Tuesday, 27 May 2014

Do or dry: Lessons in RWH - Probably world’s biggest!

Do or dry: Lessons in RWH - Probably world’s biggest!

Reeling under water shortage, over 23,000 rural schools in the State of Karnataka began to harvest rainwater. The results are amazing!

If public water supply in most Indian cities is unreliable, the situation in our villages is far worse. Hence rainwater harvesting (RWH) is not only the ideal solution but also the most sustainable one.
Rainwater harvesting entails the collection of rain, where it falls, in a scientific and controlled manner for future use. RWH consists of roof-top water harvesting, water from open areas such as paved ways, parks, roads, fields and in lakes and ponds.
Among the three projects initiated by the Karnataka State Council for Science & Technology (KSCST), ‘Rainwater Harvesting in Rural Karnataka’ is probably the most ambitious and successful RWH project in the world.
Funded by the Rural Development and Panchayat Raj Department (RDPR), Government of Karnataka, the project studied all government schools of Karnataka for water availability, quality (fluoride contamination) and proximity to a secondary water source. Under this programme 23,683 schools were identified, in the first phase, to provide drinking water through roof-top rainwater harvesting using a very simple yet robust system. Generate safe drinking water from the school roof itself.
* Roof-top rainwater is collected and channeled through PVC pipes.
* A first flush separator is part of the pipe line, which allows the rainwater to be flushed out with the contaminants on the roof and subsequent, relatively cleaner water, to pass through sand-bed filter to be stored in the tank.

Design-wise!
The tank and the sand-bed filter are carefully designed in order to maintain the quality of harvested rainwater. The surface tank is deliberately built without a direct manhole, and one or more taps are provided at the base of the tank. This prevents sunlight from entering the tank (the presence of sunlight and air leads to the growth of bacteria, algae etc). The absence of a regular manhole prevents removal of water by dipping vessels, and also prevents lizards, cockroaches and dust from entering the storage tank. The bottom of the sand-bed filter itself is fabricated as a manhole with perforations and can be removed to clean the tank when the sand bed is removed for periodic cleaning.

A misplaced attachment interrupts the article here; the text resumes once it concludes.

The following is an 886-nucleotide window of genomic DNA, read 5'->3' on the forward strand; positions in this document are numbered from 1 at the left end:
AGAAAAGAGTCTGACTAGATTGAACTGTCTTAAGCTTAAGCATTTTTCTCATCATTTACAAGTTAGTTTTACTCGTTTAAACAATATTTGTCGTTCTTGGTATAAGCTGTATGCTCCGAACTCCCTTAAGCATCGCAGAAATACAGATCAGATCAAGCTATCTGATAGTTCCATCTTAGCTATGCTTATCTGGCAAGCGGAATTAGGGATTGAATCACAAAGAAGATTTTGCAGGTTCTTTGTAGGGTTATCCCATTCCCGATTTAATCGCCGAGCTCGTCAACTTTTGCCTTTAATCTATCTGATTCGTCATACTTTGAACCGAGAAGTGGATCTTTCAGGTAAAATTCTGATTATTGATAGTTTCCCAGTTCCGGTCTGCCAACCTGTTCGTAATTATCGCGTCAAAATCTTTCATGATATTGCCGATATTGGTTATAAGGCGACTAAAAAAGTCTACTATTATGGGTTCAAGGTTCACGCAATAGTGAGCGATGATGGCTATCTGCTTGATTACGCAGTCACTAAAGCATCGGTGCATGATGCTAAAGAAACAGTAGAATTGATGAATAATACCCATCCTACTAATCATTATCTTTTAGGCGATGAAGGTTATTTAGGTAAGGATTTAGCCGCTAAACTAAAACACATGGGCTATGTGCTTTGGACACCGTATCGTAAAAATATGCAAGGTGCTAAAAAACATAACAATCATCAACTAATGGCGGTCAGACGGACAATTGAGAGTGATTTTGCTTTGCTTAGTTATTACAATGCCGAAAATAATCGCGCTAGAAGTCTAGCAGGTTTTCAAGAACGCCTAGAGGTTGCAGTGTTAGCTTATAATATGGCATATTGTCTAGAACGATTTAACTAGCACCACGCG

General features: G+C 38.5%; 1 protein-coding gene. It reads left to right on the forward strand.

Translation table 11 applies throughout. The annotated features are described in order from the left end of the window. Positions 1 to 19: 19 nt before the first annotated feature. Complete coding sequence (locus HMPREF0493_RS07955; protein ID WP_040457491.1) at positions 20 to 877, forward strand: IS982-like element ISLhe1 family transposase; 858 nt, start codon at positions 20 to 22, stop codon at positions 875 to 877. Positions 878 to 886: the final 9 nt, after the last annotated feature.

The size of the tank and the pipes for collection from the roof are designed using the parameters like local annual rainfall, seasonal variation, number of students in the school and roof area available.

The rainwater harvesting experiment is a thumping success in almost every rural school in all the 29 districts of the Karnataka state. Not only because it has solved the schools’ drinking water problems, but also because it carried home an important social message. The children, who have witnessed the traumatic effects of fluorosis — caused by contamination of bore well water — have become ardent converts to rainwater harvesting. They get a liter of harvested rainwater in school every day and, in many houses, rainwater harvesting has become a way of life.
The simple technique of sand-bed filter and locally available material to build the storage tank ensures that costs remain affordable.

One success story in a school will etch the impression on hundreds of young minds to educate their parents each year on sustainable rainwater harvesting.

At this school in Tumkur District, the students get a liter each of harvested water, every day


A Rainwater Harvesting Demo in progress at KSCST, IISc, Bangalore
      

RWH in a large urban school


Principles of RWH are set in stone in a school in Koppal District of Karnataka State






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